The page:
Egyptian scientists will carry out DNA tests on two mummified fetuses found in the tomb of King Tutankhamun to determine their link to the young pharaoh, Egypt's Supreme Council of Antiquities said in a statement Wednesday.
The two tiny female fetuses -- found in the tomb in Luxor as part of the 1922 King Tut discovery -- may be his stillborn children, the Council said.
The statement quoted Zahi Hawass, the head of the Egyptian antiquities, as saying that the tests will also try to determine Tutankhamun's family linage, a source of ambiguity among many Egyptologists.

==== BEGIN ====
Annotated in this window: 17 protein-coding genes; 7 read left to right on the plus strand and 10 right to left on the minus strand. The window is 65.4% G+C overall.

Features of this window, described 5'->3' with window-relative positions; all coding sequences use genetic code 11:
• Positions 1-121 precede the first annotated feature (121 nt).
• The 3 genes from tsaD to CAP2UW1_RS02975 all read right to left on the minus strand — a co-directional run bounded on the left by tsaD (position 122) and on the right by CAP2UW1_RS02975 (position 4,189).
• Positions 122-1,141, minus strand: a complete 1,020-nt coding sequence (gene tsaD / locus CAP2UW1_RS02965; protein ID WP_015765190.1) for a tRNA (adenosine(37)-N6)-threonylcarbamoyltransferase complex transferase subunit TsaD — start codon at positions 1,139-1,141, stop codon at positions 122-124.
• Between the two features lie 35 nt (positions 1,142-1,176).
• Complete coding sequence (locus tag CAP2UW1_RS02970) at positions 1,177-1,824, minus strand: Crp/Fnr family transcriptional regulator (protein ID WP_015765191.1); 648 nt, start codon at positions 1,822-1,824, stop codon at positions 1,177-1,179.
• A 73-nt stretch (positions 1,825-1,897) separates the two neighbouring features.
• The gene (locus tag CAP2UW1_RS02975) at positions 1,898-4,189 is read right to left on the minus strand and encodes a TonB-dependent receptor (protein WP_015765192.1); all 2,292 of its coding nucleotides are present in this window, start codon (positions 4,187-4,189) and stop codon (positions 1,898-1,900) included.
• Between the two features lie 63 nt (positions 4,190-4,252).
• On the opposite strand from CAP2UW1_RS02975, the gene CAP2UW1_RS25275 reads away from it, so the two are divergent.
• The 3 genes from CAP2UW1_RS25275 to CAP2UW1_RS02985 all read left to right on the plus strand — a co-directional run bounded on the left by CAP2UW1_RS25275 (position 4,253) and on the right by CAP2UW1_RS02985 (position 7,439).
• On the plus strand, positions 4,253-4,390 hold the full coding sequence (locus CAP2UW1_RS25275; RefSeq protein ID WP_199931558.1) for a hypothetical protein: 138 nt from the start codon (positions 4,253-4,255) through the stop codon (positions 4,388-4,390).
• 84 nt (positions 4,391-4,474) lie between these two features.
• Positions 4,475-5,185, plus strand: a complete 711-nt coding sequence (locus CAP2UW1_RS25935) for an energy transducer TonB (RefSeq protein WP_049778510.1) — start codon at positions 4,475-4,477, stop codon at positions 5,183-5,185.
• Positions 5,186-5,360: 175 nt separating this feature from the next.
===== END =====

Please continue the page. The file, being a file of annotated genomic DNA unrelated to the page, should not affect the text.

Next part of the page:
"All of these results will be compared to each other, along with those of the mummy of King Tutankhamun," Hawass said.
There has been no archaeological indication that the young pharaoh, who died around the age of 19 under mysterious circumstances over 3,000 years ago, left any offspring.
Scholars believe that at the age of 12, Tutankhamun married his half-sister, Ankhesenamun -- the third daughter of Pharaoh Akhenaten by his wife Nefertiti -- but the couple had no surviving children.
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